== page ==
Wiimote in my classrooms?

Nintendo Wii Remote, sometimes nicknamed “Wiimote”, is the primary controller for Nintendo’s Wii console. A main feature of the Wii Remote is its motion sensing capability, which allows the user to interact with and manipulate items on screen via movement and pointing. A familiar ‘toy’ in many families, the wii has now entered the classrooms at St Josephs College!

Building sophisticated educational tools out of cheap parts, Johnny Lee demonstrated his cool Wii Remote hacks at the prestigious TED Talks – the key global innovation forum in the world.  In this he demonstrates how to turn a cheap video game controller into a digital whiteboard, a touchscreen and a head-mounted 3-D viewer.  Teachers and students around the world have downloaded Johnny’s free software to create interactive tools for their classroom.

Recently Anthony, our e-learning integrator,  took this idea and made an interface out of a simple IR pen and a Wiimote that is capable of turning any data projector into an interactive whiteboard irrespective of the surface that is used. Anthony claims that this simple setup costing less than $100 installed coupled with the free Smoothboard software has the potential to be one of the most exciting innovations for some time.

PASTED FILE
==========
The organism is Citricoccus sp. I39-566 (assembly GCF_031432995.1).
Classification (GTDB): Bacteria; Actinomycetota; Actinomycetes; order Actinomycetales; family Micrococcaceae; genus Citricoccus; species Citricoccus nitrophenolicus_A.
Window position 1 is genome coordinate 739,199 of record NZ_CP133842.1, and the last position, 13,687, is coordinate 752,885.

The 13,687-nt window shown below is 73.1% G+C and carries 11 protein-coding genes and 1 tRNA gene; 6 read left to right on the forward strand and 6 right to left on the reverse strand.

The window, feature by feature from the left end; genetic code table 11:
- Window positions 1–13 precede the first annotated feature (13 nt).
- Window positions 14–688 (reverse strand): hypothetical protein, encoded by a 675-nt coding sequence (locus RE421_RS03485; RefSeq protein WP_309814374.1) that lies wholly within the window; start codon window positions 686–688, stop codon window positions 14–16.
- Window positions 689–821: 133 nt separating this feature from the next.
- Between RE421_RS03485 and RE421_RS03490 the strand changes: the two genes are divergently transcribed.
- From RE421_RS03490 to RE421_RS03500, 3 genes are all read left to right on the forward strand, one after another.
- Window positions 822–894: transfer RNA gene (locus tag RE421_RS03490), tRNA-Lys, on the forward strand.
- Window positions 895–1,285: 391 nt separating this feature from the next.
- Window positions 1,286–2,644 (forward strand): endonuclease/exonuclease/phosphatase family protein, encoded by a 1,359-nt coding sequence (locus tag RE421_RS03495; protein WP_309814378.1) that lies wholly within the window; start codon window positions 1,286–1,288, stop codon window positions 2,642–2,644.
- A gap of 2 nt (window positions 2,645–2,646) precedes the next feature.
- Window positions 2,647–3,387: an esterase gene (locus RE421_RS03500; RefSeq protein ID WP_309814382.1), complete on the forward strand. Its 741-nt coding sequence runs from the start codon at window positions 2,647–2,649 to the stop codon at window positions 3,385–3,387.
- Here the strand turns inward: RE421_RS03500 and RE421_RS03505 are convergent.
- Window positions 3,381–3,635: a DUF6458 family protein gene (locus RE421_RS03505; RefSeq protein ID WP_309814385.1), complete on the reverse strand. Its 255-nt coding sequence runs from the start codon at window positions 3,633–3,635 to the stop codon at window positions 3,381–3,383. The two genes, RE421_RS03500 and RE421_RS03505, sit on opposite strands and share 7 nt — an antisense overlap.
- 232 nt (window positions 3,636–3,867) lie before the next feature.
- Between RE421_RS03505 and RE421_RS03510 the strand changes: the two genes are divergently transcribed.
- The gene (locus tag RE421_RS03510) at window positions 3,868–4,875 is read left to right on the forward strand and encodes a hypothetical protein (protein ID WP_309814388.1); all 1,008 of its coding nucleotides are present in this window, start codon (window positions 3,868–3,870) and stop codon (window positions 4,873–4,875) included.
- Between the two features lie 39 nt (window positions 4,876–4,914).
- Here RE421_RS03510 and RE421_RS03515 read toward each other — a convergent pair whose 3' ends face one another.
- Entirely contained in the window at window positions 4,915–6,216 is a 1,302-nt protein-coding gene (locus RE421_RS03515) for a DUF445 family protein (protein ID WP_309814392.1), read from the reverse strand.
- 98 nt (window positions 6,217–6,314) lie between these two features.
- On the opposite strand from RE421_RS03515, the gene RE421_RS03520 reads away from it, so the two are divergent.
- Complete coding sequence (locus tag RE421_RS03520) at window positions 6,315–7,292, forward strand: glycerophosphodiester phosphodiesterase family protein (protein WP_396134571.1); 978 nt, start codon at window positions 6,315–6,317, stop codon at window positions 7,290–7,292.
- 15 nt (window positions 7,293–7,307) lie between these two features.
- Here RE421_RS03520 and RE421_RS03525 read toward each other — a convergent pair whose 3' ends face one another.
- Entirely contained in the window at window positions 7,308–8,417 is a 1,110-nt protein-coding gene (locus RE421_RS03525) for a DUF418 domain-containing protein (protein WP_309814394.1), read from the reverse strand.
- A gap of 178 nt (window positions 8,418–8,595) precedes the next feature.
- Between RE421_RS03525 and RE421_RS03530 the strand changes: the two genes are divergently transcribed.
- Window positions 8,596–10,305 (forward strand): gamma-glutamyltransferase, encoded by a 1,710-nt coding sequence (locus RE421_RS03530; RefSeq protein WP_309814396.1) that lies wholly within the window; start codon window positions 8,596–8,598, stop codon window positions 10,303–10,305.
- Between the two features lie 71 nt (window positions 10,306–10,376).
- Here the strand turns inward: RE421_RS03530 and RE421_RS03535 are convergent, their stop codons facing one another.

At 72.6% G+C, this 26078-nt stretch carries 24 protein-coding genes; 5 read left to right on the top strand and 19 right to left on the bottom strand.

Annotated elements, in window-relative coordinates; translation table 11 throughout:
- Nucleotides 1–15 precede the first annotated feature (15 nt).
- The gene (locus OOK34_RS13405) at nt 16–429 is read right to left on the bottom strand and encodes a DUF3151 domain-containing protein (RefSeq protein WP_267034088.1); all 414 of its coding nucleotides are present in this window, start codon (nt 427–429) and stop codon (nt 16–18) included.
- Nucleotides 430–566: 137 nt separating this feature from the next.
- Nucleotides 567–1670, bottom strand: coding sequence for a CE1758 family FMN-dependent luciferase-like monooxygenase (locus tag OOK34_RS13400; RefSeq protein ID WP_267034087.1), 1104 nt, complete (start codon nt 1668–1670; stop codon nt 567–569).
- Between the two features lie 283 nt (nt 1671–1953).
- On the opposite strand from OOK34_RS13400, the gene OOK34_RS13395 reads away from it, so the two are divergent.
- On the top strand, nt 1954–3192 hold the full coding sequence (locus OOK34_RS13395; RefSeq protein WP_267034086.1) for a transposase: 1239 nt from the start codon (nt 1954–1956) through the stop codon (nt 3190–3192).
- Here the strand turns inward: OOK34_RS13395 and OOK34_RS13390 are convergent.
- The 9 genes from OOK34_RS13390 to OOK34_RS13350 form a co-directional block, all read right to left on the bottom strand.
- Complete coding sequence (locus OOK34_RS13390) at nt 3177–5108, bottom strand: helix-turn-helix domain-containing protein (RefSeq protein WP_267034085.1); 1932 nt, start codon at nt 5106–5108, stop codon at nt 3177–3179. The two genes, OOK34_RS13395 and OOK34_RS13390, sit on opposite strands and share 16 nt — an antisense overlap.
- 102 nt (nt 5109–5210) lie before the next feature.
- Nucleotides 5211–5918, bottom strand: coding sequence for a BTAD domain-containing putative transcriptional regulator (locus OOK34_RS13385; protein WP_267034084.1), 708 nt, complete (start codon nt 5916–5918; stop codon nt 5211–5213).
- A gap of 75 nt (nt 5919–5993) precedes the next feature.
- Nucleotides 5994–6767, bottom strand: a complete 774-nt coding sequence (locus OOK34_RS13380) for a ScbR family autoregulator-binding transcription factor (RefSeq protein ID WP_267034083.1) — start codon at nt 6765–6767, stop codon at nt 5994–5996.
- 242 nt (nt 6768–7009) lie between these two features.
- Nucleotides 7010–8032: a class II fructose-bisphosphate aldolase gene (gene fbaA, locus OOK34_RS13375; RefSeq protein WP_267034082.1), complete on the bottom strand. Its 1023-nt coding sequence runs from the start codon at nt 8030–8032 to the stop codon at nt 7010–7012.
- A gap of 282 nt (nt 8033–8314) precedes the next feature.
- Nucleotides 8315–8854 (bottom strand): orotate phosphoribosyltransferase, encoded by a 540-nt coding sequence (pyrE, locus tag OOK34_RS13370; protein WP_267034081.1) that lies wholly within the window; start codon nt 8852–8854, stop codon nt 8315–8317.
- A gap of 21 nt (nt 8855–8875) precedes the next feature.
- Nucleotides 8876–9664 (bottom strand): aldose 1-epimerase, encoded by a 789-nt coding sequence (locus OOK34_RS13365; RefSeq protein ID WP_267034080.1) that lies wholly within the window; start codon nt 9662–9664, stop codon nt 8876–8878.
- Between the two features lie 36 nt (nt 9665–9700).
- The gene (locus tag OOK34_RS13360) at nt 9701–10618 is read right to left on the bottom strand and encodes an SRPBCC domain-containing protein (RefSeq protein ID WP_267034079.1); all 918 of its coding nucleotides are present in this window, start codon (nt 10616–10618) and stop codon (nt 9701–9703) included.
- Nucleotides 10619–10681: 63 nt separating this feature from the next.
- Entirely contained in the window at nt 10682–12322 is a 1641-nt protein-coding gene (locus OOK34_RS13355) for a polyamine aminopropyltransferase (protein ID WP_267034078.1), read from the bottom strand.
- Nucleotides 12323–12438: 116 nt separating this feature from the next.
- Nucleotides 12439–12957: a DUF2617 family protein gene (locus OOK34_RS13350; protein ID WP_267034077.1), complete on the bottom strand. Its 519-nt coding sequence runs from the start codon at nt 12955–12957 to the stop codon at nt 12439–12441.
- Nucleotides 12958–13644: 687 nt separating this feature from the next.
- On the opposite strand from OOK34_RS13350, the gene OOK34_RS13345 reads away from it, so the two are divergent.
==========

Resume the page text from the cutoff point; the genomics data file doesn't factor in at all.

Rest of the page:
A number of staff have been trialling the Smoothboard with early results being very promising.

Students in Gary’s science classes have been running interactive lessons using learning objects developed by the Learning Federation.  When Fergus, our Head of Social Sciences, saw the demo in Gary’s class, he requested a pen and wiimote immediately and now eagerly awaits delivery!

After hearing that we would be demonstrating this technology in the staff room,  said

I’d better get mine organised quickly, before a rush from other staff. The flexibility makes this the perfect solution for my classrooms.

My mission is to keep an eye on this exciting experimentation – we’re grabbing video clips of the action. Meanwhile watch the TED talk about this Wiimote revolution.

4 thoughts on “Wiimote in my classrooms?

  1. Pingback: 2008 Horizon Report Australia-New Zealand Edition » Two to Three Years: Alternative Input Devices

  2. Pingback: 網絡集錦 « Alan Poon’s Blog

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